Life Insurance: Never Trust a Salesman
By Stephanie Overby
November 7, 1997
IMAGINE waking up one morning to discover you owe thousands of dollars in life insurance premiums when you thought your policy was paid off. That is what happened to Florida retirees who bought insurance from Metropolitan Life Insurance Co. And they're not the only ones. Over 30 insurers are currently under investigation for misleading sales practices, which may lead to charges reminiscent of those recently settled against Prudential Insurance Co. of America, the country's largest insurer, and John Hancock Mutual Life Insurance Co.
All the transgressions have to do with sales of permanent insurance policies -- those that last a lifetime and build up a cash value. So if you are shopping for insurance or own a permanent policy, here is how to protect yourself against unscrupulous brokers.
Beware of a Broker Selling You a Second Policy
Choose Your Agent Wisely
Finally, it's a good idea to choose an agent who sells more than just life insurance. "You're less likely to be a victim of unscrupulous sales practices if you utilize an agent who provides other types of insurance products, like homeowner's insurance and auto insurance," explains Todd Muller, assistant vice president of consumer affairs for the Independent Insurance Agents of America. "The theory is that if the agent is providing you with more than just one insurance product, he has a true vested interest in your well being."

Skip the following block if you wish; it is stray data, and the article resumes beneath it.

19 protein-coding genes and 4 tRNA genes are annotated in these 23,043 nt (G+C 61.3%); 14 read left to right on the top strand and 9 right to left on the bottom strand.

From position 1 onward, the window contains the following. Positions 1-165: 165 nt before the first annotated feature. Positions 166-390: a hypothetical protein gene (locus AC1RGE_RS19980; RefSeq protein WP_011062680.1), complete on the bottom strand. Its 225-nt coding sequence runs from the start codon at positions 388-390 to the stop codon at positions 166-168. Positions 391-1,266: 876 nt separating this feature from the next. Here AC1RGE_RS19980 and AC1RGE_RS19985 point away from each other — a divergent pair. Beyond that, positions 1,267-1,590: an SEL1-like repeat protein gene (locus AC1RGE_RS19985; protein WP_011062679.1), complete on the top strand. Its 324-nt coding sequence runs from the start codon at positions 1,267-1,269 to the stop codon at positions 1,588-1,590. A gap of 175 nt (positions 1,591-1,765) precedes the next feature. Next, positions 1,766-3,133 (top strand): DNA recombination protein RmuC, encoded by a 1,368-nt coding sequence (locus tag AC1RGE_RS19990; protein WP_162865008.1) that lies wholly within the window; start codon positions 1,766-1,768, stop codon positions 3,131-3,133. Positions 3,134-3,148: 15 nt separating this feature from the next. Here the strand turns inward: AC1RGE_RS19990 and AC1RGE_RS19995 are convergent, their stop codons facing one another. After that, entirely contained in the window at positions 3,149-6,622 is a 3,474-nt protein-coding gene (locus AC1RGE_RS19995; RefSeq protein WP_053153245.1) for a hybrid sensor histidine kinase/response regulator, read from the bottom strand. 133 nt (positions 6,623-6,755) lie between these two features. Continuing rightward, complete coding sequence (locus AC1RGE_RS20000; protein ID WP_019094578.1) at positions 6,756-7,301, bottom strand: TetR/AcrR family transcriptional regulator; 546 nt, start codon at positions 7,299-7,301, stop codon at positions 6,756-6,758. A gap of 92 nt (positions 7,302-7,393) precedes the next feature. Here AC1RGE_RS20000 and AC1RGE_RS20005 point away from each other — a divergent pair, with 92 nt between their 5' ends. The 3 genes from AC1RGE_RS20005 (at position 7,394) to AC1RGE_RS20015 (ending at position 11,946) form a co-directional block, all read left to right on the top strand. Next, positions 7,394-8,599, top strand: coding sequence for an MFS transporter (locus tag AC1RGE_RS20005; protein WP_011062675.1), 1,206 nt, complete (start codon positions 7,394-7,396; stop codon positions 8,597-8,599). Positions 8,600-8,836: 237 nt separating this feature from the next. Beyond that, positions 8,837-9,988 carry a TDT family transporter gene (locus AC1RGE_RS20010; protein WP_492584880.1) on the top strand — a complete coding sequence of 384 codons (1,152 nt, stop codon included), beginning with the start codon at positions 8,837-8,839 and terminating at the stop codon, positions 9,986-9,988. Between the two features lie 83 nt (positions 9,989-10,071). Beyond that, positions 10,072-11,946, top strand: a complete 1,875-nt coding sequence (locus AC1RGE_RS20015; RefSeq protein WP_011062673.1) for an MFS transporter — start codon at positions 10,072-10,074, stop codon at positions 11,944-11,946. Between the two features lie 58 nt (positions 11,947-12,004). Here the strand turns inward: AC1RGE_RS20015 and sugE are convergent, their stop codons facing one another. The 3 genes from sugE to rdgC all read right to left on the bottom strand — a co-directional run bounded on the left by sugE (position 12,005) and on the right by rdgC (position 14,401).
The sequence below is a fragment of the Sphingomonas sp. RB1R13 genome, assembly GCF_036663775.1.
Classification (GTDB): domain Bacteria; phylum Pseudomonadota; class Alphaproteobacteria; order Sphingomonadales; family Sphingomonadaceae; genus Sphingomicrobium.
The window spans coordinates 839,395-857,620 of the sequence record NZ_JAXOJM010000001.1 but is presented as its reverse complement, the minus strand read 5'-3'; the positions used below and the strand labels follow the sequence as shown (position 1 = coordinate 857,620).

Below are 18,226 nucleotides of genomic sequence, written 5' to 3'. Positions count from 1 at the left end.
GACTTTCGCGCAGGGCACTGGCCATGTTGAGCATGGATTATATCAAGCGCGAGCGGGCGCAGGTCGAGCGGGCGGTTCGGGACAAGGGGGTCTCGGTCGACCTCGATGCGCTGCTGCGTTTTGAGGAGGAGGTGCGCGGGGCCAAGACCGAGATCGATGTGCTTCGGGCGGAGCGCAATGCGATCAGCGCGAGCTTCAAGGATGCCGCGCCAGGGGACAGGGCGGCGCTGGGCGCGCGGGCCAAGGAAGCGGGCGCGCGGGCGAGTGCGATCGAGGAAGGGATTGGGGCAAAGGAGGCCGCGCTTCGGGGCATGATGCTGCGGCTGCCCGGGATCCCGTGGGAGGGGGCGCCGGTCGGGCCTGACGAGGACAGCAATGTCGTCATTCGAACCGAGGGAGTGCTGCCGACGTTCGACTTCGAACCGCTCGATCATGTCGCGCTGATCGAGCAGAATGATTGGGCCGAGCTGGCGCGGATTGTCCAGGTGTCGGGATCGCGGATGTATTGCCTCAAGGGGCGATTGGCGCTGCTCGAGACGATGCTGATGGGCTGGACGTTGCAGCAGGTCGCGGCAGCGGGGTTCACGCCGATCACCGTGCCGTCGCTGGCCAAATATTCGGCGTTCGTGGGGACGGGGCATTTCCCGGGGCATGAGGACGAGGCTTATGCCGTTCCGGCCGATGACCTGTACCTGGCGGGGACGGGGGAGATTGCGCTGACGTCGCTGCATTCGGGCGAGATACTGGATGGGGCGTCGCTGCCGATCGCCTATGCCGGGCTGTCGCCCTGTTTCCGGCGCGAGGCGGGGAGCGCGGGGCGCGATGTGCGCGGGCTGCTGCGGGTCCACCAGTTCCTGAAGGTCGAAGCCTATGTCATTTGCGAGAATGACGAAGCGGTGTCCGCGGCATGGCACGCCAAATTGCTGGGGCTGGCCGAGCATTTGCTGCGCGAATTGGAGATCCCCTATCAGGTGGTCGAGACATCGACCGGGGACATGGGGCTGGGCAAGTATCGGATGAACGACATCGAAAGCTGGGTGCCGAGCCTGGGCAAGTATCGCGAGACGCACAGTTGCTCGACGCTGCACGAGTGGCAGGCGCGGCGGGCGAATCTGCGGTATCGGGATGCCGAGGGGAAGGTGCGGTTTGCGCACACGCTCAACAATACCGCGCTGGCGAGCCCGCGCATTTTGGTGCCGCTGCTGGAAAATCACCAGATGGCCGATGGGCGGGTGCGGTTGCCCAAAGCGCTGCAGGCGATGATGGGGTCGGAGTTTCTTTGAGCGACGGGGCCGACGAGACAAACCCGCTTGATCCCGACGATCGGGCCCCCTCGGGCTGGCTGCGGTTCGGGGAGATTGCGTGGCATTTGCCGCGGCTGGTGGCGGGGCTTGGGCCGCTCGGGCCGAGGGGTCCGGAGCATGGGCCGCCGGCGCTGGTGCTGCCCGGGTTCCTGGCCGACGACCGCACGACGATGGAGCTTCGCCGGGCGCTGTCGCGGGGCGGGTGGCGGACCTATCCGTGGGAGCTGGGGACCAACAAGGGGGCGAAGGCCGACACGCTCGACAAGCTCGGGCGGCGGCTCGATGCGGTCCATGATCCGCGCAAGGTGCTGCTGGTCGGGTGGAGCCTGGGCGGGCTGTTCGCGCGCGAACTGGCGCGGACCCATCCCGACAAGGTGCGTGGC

Get It in Writing
Trust Your Instincts
Consider Term Life Insurance
A Swindler's Glossary
Churning: The agent persuades the policyholder to purchase a new, more expensive life insurance policy using the accumulated value of his old policy, generating a commission for the agent. The customer is told the switch will cost little or nothing, but it actually saps the value out of his old policy and can hit him with big premium bills later on.
Piggybacking: The agent offers the policyholder another life insurance policy free of charge or at a reduced cost, when the customer is actually paying the premium using dividends or loans from the older policy until it is depleted and lapses.
Vanishing premium: The agent tells the policyholder she will only have to pay premiums for a fixed number of years, at which point dividends from the policy will be enough to cover the costs. But interest rates drop and the premiums continue.
"Tax-deferred investment": The agent tells the customer he is making contributions to a tax-deferred college or retirement account when in fact the policyholder is actually just paying premiums on a plain old permanent life insurance policy.